Do I really need to know all this stuff? Can't I just buy gear to do it for me?
The philosophy behind the 5DFilmSchool is that you don't need a big crew or a lot of expensive equipment to do a great job. You just need to know what you're doing. While no 2-hour program is going to teach you everything you need to know in order to make a Hollywood blockbuster, the information on 5DFilmSchool will give you a huge head-start on the creative process. By understanding the basic principles and "best practices" of film/video production, you'll be able to get right to work on your own projects, execute them more smoothly, and be happier with the finished product. Ultimately, you're getting thousands of dollars of knowledge for a few bucks. It's a great deal!


Do I need to be a photographer to understand 5DFilmSchool?
The concept behind 5DFilmSchool was "teach photographers how to make movies." Since the vast majority of DSLR owners have some knowledge of photography, viewers who are totally new to the concept of photography as well as filmmaking may need to watch some sections of the DVD - such as "Understanding Exposure" and "Guidelines for Shot Construction" more than once to get a handle on the process. However, the program has been carefully designed to be valuable for viewers at any level from complete beginner to intermediate/advanced.


I've been looking at kits that basically convert the 5D into a full-up video camera. I see that none of this equipment is in your recommended list. Why is this?
It's great to see manufacturers designing products to assist DSLR filmmakers, and if your budget allows you to incorporate third-party equipment, it's certainly something you should consider. There are three reasons I don't specifically endorse any of these products:

1) Part of the stated 5DFilmSchool mission is to teach people how to make great projects without a big crew or expensive equipment. Therefore, it doesn't feel appropriate for me to recommend high-end gear.

2) I strongly believe in learning to walk before you try to run. For example, if you learn how to pull focus manually (as I demonstrate in Class 101), you'll have a much better understanding of what you want from an automated focus-pulling mechanism, and then - if you decide you want one - you'll be able to make a better, more informed purchase. The same goes for lighting with small photofloods - once you know what little lights can do, you'll be in a more educated position to purchase larger lights.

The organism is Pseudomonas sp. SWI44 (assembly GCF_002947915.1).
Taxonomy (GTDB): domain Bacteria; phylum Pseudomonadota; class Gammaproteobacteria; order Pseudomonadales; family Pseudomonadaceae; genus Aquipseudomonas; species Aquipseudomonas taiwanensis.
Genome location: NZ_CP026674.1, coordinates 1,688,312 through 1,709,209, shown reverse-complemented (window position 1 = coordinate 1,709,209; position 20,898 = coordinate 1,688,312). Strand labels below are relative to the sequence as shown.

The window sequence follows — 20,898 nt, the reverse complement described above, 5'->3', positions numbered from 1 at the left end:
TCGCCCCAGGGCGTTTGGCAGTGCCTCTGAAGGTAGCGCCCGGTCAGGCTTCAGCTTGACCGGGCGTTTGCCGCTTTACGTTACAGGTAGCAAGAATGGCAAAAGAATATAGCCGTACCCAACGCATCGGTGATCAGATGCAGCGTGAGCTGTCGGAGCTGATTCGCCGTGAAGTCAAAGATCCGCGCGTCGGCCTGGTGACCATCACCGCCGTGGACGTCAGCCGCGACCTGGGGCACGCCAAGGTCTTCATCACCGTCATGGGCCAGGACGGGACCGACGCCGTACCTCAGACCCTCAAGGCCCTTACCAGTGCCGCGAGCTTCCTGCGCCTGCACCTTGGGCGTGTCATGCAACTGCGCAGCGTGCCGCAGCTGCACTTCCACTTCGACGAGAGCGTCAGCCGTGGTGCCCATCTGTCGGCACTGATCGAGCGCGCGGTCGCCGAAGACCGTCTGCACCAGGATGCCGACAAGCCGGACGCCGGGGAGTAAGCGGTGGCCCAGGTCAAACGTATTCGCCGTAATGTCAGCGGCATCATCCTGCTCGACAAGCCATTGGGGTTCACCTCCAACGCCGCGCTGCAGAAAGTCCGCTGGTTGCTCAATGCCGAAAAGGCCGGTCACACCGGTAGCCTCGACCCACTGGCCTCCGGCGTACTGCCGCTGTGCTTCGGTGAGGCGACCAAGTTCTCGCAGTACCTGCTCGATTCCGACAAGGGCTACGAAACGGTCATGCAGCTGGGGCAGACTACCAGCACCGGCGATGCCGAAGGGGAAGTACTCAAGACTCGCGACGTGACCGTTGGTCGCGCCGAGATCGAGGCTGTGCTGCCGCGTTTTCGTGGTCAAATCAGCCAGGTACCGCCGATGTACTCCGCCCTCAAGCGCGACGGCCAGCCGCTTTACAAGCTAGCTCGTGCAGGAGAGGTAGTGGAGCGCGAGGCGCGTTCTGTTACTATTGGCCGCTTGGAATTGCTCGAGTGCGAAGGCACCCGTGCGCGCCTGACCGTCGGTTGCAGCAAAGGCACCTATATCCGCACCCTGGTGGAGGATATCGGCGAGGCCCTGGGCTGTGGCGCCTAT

3) Class 101 and 102 are only the beginning of the 5DFilmSchool. If there's sufficient interest, I'll be glad to do a "200 level" DVD on third-party camera support equipment and accessories. Until then, though, I'm only recommending the level of equipment that I demonstrate in the program.


Who are you?
For every Steven Spielberg and Robert Zemeckis whose names are known by the general public, there are thousands of highly-accomplished professionals who get hired by corporations and agencies because they stay behind the scenes and make their clients look good. I'm Alex Fox, the founder of 5DFilmMaking.com, and the creator of 5DFilmSchool, and I'm one of those professionals. Unlike the big-name directors and producers, the world that I work in - professional video production - can be surprisingly close to the world of ultra-independent film production. Just as you probably don't have a crew of skilled technicians to take care of everything for you, I've had to learn how to do every job on the set. And, because of that, I'm in a fairly unique position to share with you the down-and-dirty techniques of making a project look good, without spending a ton of money.